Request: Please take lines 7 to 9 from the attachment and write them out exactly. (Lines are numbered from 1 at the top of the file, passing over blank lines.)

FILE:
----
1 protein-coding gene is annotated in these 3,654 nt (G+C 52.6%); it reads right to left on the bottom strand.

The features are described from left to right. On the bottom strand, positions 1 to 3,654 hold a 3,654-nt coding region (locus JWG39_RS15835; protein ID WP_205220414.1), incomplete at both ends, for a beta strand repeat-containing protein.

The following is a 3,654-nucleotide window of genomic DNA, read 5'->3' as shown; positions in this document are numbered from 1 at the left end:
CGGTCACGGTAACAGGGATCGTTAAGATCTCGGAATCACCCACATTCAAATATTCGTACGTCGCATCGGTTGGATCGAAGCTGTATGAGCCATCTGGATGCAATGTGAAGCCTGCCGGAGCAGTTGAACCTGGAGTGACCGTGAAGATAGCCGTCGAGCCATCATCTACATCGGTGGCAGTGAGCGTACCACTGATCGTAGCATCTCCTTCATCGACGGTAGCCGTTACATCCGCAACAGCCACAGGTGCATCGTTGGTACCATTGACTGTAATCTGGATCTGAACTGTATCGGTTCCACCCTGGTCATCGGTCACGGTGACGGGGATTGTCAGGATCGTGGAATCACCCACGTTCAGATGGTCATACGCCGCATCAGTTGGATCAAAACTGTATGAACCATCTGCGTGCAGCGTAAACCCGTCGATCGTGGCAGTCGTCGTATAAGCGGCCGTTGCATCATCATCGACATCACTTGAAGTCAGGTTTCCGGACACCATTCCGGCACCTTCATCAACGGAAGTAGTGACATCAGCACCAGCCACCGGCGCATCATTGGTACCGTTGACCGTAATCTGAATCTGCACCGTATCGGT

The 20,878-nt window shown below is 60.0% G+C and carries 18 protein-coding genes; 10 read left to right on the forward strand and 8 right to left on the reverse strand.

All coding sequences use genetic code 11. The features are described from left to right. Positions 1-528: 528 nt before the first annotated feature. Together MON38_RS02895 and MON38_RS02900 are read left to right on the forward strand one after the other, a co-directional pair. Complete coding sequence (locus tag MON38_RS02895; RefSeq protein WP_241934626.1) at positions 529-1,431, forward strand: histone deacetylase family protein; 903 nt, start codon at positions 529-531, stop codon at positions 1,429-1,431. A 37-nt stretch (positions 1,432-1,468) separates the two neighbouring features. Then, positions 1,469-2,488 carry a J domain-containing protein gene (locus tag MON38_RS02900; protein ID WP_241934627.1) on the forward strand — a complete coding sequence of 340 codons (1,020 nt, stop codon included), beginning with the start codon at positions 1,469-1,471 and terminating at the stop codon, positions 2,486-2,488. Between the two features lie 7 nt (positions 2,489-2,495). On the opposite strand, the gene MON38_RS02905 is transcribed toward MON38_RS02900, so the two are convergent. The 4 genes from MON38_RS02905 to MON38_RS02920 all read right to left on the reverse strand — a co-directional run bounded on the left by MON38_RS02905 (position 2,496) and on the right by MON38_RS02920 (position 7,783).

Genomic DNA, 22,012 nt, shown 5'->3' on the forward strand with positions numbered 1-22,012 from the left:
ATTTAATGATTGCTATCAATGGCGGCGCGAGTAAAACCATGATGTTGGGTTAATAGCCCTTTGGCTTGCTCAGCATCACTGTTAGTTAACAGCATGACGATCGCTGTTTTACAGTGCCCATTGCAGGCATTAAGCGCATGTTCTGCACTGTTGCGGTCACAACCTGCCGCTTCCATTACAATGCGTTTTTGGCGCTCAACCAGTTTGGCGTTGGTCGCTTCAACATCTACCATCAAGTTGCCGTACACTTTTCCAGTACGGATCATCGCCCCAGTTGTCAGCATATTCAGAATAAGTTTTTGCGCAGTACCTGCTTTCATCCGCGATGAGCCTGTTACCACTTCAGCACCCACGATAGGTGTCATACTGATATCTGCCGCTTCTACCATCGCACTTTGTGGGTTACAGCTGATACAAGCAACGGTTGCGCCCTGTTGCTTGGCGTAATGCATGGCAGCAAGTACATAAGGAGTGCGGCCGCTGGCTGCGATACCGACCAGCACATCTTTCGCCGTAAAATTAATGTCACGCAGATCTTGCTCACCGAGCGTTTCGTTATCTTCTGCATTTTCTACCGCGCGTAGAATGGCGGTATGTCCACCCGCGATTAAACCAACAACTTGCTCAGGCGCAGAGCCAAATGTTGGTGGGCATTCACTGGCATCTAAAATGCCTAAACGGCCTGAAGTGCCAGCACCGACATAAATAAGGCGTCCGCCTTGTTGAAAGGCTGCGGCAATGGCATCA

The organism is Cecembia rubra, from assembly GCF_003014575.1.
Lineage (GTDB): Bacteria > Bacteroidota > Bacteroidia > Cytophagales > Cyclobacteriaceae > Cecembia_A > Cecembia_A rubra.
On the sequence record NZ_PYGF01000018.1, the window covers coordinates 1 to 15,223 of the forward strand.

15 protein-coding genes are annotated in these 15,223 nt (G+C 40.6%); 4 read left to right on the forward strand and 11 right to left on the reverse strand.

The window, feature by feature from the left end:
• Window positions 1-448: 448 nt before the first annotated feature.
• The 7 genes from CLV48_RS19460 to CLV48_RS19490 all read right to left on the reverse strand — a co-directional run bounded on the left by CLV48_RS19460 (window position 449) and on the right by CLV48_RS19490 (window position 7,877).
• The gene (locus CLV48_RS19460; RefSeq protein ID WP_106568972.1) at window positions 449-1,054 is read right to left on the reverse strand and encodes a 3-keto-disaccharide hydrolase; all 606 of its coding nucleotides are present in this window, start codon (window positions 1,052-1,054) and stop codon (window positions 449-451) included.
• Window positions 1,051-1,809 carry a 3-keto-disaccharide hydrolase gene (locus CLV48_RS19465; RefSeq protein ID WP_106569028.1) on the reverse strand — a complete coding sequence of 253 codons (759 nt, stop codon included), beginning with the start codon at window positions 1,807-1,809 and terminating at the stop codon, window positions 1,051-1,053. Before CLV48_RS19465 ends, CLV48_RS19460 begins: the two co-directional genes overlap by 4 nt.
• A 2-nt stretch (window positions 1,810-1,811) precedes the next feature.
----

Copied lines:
Genomic DNA, 22,012 nt, shown 5'->3' on the forward strand with positions numbered 1-22,012 from the left:
ATTTAATGATTGCTATCAATGGCGGCGCGAGTAAAACCATGATGTTGGGTTAATAGCCCTTTGGCTTGCTCAGCATCACTGTTAGTTAACAGCATGACGATCGCTGTTTTACAGTGCCCATTGCAGGCATTAAGCGCATGTTCTGCACTGTTGCGGTCACAACCTGCCGCTTCCATTACAATGCGTTTTTGGCGCTCAACCAGTTTGGCGTTGGTCGCTTCAACATCTACCATCAAGTTGCCGTACACTTTTCCAGTACGGATCATCGCCCCAGTTGTCAGCATATTCAGAATAAGTTTTTGCGCAGTACCTGCTTTCATCCGCGATGAGCCTGTTACCACTTCAGCACCCACGATAGGTGTCATACTGATATCTGCCGCTTCTACCATCGCACTTTGTGGGTTACAGCTGATACAAGCAACGGTTGCGCCCTGTTGCTTGGCGTAATGCATGGCAGCAAGTACATAAGGAGTGCGGCCGCTGGCTGCGATACCGACCAGCACATCTTTCGCCGTAAAATTAATGTCACGCAGATCTTGCTCACCGAGCGTTTCGTTATCTTCTGCATTTTCTACCGCGCGTAGAATGGCGGTATGTCCACCCGCGATTAAACCAACAACTTGCTCAGGCGCAGAGCCAAATGTTGGTGGGCATTCACTGGCATCTAAAATGCCTAAACGGCCTGAAGTGCCAGCACCGACATAAATAAGGCGTCCGCCTTGTTGAAAGGCTGCGGCAATGGCATCA

The organism is Cecembia rubra, from assembly GCF_003014575.1.